The next portion of the future card will dictate how the prices of all the potions may change. You will gather the number of potion cubes indicated on the card from the general supply and toss them into the crystal ball. There are openings on the top and bottom of the crystal ball as well as offset cutouts within where cubes can get caught, so it’s possible for cubes to remain inside for multiple rounds. You’ll gather the cubes that fell out the bottom and adjust the prices of the cubes as indicated on the future card.
The final portion of the future card shows a specific potion which builds up to the payment of a small dividend to all players who own that potion. Once you’ve fully resolved the future card, you can do a final transaction and your turn comes to an end.
Play continues until a set amount of rounds and the potion cubes contained in the Council Chamber are revealed. If you have any potion cubes that match those revealed you will get a cash bonus and then you will sell all of potions for the prices indicated on the board. You then simply count up your cash and determine the winner.
The Rules of Attraction
With the vast number of board games titles being released every year, it becomes harder and harder for any individual game to stand out and garner attention. Even good games can get lost in the shuffle if it doesn’t find a way to attract players. A game needs something to capture an audience’s attention. It needs a hook. And if you need a hook, you could do much worse than a large crystal ball.
You might argue it’s just a gimmick and, for the most part, you’d be right. But you know what? I like gimmicks. They’re fun and I’m always willing to give a game a shot if it has an interesting gimmick. I’ll keep playing if the gimmick is good, and I’m glad I can say that the crystal ball in Prospectus is a good gimmick. It’s not a completely new concept; it’s essentially a randomizer, and cube towers have been employed in earlier games like Amerigo and Shogun, but even though it might not be 100% original, it nails the execution.
Prospectus is a game about speculation. You’re investing in certain color potions in the hopes that they will be worth more by the time you decide to sell them. It’s Wall St. 101: Buy Low, Sell High. The crystal ball injects a bit of uncertainty into every decision you make.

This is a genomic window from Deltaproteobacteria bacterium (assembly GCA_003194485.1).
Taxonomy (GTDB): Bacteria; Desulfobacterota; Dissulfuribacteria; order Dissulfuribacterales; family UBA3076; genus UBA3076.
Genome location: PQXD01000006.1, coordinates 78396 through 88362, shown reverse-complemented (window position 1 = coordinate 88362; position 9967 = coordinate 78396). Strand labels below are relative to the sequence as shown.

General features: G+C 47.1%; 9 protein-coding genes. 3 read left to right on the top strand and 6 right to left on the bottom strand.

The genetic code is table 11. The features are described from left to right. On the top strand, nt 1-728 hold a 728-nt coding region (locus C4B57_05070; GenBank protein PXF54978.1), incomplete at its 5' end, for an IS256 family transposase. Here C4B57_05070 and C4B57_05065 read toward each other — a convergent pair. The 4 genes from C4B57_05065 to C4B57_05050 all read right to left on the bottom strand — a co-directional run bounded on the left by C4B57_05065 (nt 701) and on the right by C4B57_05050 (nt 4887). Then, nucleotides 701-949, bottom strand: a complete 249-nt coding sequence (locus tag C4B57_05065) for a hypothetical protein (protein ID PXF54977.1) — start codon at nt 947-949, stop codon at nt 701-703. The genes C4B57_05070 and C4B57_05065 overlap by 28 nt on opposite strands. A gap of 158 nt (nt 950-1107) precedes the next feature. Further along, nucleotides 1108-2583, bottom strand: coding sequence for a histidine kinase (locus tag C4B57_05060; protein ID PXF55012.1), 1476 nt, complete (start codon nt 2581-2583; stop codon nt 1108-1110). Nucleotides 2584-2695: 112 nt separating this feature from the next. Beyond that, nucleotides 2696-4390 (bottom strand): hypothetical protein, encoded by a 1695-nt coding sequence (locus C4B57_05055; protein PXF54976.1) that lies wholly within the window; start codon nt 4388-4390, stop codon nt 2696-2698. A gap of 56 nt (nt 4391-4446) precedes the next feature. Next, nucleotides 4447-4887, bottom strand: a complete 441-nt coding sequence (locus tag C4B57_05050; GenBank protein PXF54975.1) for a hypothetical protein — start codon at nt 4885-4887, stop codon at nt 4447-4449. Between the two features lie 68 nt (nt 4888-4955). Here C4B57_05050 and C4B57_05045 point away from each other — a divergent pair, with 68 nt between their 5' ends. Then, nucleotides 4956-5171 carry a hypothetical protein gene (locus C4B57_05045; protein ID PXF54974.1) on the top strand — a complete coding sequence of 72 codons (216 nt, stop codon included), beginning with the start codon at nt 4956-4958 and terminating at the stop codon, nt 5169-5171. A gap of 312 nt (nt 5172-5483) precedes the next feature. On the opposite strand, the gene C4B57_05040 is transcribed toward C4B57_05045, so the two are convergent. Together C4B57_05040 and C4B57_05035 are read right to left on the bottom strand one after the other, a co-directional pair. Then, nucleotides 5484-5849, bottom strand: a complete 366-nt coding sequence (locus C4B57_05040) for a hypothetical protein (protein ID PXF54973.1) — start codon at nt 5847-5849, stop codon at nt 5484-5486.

The game economy is mostly game driven, and the players react to it. Without uncertainty, the game would bog down into a exercise in addition and multiplication. But uncertainty is a dangerous beast. If the variance is too high and prices can swing wildly with little predictability, then the impact of individual decisions is diminished to the point where they hardly matter. The experience is transformed from an actual game to a slot machine. If the variance is too low and the prices change in an entirely predictable way, then there aren’t any real decisions to make. It becomes a contest of being able read the board better then everyone else. There would be no gamesmanship and no excitement. Luckily, Prospectus’ crystal ball hits just the right balance.
I don’t have any hard numbers to back this up, but it feels as if the placement of cutouts within the crystal ball are placed in such a way that 80-85% of the cubes thrown into it will exit the bottom. That includes the cubes that were already caught within the crystal ball from previous tosses. That means that you have an idea of what the results are before you toss in the cubes, but there’s just enough uncertainty to make it exciting. The fact that the crystal ball is clear also allows you to see what’s trapped inside adding another bit of excitement as you hope that the right cube gets dislodged. It wasn’t uncommon in our plays to put a little extra oomph into your tosses when there were some enticing cubes stuck inside.